Rescuing Emmanuel: The filmmakers were planning to make a doc about street kids all over the world, but were enraptured by Emmanuel on the streets of Nairobi, who accosted them while huffing glue. With Emmanuel as a guide, the filmmakers end up with a more engrossing examination of street kids than they could have ever hoped for.
Pirate for the Sea: Few environmentalists are as notorious as Paul Watson, a founder of Greenpeace and current captain of the militant Sea Shepherd Conservation Society, which attacks whalers and illegal fishermen across the globe. This is an intimate biographic look at the modern day eco-hero.
Milking the Rhino: This investigative look at the intersection of wildlife conservation, indigenous people, and white tourism in Kenya and beyond brings up important questions and interesting answers as to what are the best management practices for the African landscape.
Megamall: In the works for more than a decade and tapping more than 60 hours of footage, this film follows the construction of a massive mall on top of a toxic dump in West Nyack, New York, and shows the power of corporations over an active and angry citizenry. (WORLD PREMIERE)
Although the rest of the documentaries aren’t entered in the competition, they’re certainly worthy of your consideration. Some are already critically praised, some have Santa Barbara connection (but aren’t in the official S.B. Filmmaker sidebar), and some will be screened with special guests.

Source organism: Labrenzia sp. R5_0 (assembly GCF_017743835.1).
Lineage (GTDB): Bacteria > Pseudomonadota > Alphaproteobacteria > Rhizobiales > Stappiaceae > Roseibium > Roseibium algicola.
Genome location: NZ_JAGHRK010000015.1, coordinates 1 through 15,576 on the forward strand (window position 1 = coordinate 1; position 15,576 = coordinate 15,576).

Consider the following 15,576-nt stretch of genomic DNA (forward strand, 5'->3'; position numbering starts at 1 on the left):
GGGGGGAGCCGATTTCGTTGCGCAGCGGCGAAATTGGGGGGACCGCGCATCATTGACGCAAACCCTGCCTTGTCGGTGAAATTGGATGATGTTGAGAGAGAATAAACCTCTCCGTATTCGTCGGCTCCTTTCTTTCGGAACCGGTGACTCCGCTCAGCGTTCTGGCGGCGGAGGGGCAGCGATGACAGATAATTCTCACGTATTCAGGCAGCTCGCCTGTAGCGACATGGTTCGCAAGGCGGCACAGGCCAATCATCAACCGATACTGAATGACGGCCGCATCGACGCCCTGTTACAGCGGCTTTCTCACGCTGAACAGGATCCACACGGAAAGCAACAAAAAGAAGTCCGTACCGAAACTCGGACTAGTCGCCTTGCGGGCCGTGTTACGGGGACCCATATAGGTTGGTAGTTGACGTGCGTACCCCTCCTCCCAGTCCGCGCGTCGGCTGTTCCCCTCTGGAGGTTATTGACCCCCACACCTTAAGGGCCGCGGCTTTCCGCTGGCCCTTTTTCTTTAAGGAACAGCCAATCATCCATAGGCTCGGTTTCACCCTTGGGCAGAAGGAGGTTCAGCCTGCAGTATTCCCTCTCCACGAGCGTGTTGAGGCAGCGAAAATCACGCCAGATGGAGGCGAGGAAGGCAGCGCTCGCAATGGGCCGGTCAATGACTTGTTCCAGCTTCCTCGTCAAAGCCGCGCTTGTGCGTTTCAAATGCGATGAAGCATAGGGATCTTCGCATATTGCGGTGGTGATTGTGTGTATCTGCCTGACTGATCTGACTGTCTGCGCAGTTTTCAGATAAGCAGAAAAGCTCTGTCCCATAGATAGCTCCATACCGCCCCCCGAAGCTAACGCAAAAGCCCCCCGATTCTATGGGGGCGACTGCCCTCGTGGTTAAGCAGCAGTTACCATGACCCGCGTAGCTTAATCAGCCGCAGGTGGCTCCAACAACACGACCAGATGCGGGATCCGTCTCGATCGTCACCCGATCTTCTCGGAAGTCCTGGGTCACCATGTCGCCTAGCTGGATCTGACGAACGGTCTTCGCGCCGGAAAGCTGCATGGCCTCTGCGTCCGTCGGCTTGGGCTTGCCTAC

Three documentaries being shown at SBIFF 2009 are short-listed for an Academy Award: Pray the Devil Back to Hell, the story of the thousands of Liberian women who fought the country’s warlords with T-shirts and silence and ended their civil war; They Killed Sister Dorothy, about a nun from Ohio named Dorothy Stang, who was working to save the Brazilian rainforest when she was mysteriously killed in the Amazon; and Blessed Is the Match, which recounts the life and death of Hannah Senesh, who led the only military rescue mission to save Jews during World War II.
The docs with Santa Barbara ties include: After the Last Round, by former UCSB student Ryan Pettey, an emotionally stirring look at the damage that happens to boxers and what they must deal with after the final bell is rung; The Brothers Warner, by Cass Warner Sperling, who grew up in Santa Barbara, is about her grandfather Harry Warner and his brothers, who were the first independent filmmakers; The Invocation, by Santa Barbara resident Emmanuel Itier, explores notions of God and pushes for world peace; and Speed & Angels, an inside look at the Navy’s famous Top Gun jet fighter program by Peyton Wilson, whose father lives in Montecito.
As for special guests, how about Beach Boy Brian Wilson? He’ll participate in a Q&A after the January 30 world premiere of the film Going Home, which is about his return to Capitol Records to make his new album That Lucky Old Sun.